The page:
Leora Klapper

Leora Klapper is a Lead Economist in the Finance and Private Sector Research Team of the Development Research Group at the World Bank. Since joining the Bank as a Young Economist in 1998, she has published on entrepreneurship, banking, access to finance, corporate governance, bankruptcy, and risk management. Her current research focuses on consumer finance, digital payments, and measuring financial inclusion (Global Findex). Prior to coming to the Bank she worked at the Board of Governors of the Federal Reserve System, the Bank of Israel, and Salomon Smith Barney. She holds a Ph.D. in Financial Economics from New York University Stern School of Business.

By Leora Klapper


Global Findex: Digitalization in COVID-19 Boosted Financial Inclusion

The new edition of the Global Findex contains a deep array of insights on global account ownership, usage, and financial resilience. Here, we explore two trends particularly worth exploring.

What Drives the Financial Inclusion Gender Gap for Young Women?

Ahead of International Women's Day, CGAP and the Global Findex team analyzed how the account ownership gender gap varies across regions and age groups.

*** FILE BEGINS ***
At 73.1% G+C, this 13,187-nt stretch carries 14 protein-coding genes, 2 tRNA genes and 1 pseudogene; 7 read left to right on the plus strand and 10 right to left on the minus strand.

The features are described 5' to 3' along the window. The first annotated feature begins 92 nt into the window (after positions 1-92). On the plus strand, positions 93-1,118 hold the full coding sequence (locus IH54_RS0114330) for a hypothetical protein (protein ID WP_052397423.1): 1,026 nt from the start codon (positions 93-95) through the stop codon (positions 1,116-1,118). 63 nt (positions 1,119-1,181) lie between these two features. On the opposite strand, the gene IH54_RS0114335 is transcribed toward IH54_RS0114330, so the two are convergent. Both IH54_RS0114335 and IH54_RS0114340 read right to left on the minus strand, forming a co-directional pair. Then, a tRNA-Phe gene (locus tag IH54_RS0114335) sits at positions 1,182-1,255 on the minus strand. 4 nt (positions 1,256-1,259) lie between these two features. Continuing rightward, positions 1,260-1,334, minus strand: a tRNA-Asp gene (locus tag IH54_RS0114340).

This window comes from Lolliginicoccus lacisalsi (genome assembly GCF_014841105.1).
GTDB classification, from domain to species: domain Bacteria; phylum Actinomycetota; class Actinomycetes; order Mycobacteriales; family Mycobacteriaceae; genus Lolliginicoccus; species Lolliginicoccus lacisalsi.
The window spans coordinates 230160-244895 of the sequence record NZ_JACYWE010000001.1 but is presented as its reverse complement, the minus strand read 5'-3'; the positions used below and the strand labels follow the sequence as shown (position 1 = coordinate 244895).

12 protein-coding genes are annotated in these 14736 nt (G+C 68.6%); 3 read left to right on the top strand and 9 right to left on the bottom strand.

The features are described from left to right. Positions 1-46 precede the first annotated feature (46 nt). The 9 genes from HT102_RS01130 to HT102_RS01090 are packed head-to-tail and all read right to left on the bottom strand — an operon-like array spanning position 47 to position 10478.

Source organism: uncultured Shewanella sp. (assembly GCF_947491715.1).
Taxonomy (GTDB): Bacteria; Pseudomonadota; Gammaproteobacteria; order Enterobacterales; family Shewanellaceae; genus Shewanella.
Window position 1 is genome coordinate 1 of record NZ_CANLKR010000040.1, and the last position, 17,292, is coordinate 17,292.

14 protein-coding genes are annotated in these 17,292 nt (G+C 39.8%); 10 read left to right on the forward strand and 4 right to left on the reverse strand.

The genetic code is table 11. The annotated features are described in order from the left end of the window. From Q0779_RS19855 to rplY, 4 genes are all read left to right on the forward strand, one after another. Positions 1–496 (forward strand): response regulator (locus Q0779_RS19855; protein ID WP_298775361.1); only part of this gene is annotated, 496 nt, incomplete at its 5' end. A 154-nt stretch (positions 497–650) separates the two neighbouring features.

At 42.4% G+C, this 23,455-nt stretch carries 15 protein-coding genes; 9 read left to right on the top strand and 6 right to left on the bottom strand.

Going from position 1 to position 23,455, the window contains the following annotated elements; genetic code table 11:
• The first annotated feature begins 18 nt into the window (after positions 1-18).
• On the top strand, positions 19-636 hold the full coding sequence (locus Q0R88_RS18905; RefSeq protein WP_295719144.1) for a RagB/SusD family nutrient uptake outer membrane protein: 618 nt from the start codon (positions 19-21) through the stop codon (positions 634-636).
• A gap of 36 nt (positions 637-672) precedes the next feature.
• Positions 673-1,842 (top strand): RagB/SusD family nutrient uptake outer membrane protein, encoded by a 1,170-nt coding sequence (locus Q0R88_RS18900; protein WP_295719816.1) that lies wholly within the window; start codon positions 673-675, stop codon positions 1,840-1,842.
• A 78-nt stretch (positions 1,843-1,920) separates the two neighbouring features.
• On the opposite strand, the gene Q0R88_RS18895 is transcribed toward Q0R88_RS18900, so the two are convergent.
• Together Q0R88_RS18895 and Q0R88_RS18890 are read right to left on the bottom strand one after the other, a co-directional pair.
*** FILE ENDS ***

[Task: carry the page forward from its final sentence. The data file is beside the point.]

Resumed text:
Financial Inclusion Has a Big Role to Play in Reaching the SDGs

The United Nations’ 17 Sustainable Development Goals (SDGs) include greater equality and access to clean water, among other objectives, but not access to savings accounts, loans, insurance and other financial services. Financial inclusion can play an important role in achieving many of the SDGs.

Achieving the Sustainable Development Goals

While the SDGs do not explicitly target financial inclusion, greater access to financial services is a key enabler for many of them. By reviewing the research on the link between financial inclusion and development, this working paper shows where and how financial services can help achieve the SDGs.

5 Ways Digital Payments can Bring Women into the Economy

When women are locked out of the formal economy, development suffers and growth stagnates. Wiping out gender discrimination in financial access is not easy, but certainly incorporating more digital tools can help bridge the gap between men and women.